"Each day, when I see and hear stuff in the media that makes me angry, sad, upset it also inspires me to want to make a difference in the world. The groups and individuals you see here are all made up of people like you and I, who have dedicated themselves to improving our planet and all it's inhabitants. Please spend some time at their sites and find out ways you too can make a difference."
Through our work and through speaking out, we seek to break the cycle of deprivation. We challenge injustice and empower children to overcome the obstacles in their lives that hold them back. We tailor our work to local circumstances, in partnership with children and young people, families, communities and local organisations.
"Action for Children used to be known as 'National Children's Home' and then NCH. I grew up in a children's home run by this organisation."
The New Internationalist workers’ co-operative (NI) exists to report on the issues of world poverty and inequality; to focus attention on the unjust relationship between the powerful and powerless worldwide; to debate and campaign for the radical changes necessary to meet the basic needs of all; and to bring to life the people, the ideas and the action in the fight for global justice.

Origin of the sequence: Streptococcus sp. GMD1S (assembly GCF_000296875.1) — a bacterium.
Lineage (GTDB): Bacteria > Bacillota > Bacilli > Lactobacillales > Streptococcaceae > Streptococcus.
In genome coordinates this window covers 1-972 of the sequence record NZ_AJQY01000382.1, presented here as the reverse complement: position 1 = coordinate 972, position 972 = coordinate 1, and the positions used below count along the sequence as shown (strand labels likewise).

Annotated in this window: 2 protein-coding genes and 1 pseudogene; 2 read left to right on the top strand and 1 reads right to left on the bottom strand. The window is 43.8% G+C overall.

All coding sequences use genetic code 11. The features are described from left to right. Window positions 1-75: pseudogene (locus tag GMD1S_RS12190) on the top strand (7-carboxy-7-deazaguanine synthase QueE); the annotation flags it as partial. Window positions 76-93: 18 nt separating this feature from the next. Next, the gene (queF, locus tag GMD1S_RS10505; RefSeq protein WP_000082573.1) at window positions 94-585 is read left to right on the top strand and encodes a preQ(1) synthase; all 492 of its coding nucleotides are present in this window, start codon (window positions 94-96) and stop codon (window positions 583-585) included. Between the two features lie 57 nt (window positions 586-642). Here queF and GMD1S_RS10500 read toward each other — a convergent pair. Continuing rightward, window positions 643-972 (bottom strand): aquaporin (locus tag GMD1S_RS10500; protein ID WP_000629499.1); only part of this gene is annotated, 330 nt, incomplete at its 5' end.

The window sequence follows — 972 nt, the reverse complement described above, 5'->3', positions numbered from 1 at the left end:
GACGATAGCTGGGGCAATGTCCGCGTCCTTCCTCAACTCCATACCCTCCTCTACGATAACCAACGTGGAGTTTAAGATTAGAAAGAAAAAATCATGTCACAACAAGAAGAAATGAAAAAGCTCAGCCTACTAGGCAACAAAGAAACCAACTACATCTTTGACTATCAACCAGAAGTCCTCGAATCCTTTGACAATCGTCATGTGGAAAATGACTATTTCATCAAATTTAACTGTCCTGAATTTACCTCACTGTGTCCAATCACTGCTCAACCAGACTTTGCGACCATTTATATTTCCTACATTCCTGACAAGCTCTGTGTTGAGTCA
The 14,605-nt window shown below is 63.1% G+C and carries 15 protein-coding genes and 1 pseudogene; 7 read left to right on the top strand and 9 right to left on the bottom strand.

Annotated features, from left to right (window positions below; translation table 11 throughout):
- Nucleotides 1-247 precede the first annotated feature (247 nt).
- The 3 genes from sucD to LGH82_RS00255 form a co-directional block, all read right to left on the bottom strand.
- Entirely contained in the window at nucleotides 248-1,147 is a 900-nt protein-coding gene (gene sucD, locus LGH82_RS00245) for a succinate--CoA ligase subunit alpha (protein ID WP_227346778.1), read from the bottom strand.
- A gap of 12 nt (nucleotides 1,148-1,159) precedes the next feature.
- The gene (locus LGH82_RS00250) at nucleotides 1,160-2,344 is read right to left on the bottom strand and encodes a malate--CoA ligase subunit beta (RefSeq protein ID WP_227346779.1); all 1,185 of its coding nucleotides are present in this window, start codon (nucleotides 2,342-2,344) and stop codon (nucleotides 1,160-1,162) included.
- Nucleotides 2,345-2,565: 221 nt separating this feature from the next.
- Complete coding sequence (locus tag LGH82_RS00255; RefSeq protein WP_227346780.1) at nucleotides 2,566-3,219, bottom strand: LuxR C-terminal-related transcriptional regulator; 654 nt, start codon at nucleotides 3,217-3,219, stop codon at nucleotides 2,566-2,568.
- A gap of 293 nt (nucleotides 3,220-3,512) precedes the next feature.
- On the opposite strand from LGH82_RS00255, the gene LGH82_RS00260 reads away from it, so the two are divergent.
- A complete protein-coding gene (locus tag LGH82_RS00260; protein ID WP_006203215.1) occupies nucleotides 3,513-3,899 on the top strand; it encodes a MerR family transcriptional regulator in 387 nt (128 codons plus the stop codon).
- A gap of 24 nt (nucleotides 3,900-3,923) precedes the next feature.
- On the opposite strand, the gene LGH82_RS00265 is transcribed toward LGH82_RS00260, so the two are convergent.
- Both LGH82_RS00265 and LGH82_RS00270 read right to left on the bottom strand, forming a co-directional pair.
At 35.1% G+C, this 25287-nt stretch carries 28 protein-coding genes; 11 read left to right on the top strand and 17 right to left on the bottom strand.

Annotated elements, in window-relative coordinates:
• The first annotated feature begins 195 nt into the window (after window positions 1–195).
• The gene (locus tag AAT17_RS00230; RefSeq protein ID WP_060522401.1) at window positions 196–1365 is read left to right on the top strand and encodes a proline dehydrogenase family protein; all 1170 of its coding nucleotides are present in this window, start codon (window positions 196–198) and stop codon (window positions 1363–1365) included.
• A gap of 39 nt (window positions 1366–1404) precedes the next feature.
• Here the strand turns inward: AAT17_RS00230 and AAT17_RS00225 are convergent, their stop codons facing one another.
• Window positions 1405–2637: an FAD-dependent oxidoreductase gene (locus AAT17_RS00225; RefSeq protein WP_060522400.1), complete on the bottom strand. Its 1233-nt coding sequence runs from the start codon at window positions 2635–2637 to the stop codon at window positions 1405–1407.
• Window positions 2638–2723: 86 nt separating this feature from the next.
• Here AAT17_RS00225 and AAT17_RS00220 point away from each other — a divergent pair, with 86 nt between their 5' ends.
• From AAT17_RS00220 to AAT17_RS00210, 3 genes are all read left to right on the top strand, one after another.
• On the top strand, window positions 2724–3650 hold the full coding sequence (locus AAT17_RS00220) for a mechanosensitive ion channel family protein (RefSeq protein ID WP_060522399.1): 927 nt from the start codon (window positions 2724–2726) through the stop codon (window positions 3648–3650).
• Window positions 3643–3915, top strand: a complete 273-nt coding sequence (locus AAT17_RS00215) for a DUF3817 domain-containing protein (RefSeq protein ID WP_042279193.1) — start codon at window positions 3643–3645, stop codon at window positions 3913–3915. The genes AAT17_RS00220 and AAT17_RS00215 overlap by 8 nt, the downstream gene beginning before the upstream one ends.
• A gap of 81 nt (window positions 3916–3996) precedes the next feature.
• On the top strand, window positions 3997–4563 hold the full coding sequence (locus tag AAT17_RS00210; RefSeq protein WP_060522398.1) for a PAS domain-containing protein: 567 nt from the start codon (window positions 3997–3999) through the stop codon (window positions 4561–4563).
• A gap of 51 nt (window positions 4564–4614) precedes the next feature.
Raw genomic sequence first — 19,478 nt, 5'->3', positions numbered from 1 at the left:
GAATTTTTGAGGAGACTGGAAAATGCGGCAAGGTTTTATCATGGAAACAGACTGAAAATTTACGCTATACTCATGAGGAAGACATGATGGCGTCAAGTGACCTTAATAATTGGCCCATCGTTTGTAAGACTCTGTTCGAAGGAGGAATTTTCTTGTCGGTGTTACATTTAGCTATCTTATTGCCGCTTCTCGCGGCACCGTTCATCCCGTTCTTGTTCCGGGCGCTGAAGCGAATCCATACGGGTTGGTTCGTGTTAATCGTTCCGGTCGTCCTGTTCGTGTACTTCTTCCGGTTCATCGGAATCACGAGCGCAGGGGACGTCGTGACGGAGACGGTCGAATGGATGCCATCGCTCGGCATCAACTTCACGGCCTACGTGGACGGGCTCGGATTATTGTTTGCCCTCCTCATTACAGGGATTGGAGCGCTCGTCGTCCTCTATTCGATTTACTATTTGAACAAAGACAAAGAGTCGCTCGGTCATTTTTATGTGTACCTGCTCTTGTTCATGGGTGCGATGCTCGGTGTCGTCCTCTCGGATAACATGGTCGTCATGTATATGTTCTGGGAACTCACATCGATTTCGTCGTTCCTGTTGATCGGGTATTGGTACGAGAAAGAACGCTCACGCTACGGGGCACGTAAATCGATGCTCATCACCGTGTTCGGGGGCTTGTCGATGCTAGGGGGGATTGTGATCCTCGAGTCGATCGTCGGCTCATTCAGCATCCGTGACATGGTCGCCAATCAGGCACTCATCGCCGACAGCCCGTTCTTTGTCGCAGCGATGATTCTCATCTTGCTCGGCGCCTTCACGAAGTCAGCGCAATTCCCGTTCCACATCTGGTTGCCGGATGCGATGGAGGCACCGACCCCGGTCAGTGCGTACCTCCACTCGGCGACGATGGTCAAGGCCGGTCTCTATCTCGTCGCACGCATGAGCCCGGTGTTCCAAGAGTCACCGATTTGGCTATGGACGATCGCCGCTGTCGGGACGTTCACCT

Express Yourself immerses young people into the creative world of music, dance, and visual arts and empowers them with life-changing results. Express Yourself celebrates cultural diversity and collaboration with isolated youth from 17 Department of Mental Health residential and inpatient facilities who form their own large community. Since 1989, over 2,200 kids in newly created communities have worked collaboratively with artists and celebrities such as Blue Man Group, STOMP, Boston Pops Conductor Keith Lockhart, and Broadway dancers. Youth and artists become inspired during a full-year program creating set designs, visual art, and performance pieces for their grand celebration at the Citi Performing Arts Center’s Wang Theatre. Express Yourself challenges myths surrounding young people with mental illness and at-risk youth, allowing these individuals to explore art as a path toward a healthy sense of identity and belonging and toward feeling valued for their artistic contributions. More than 300 young people per year emerge from a sense of isolation in hospitals, residential programs, and community settings to a strong sense of collaboration and celebration in a thriving multi-disciplinary art community.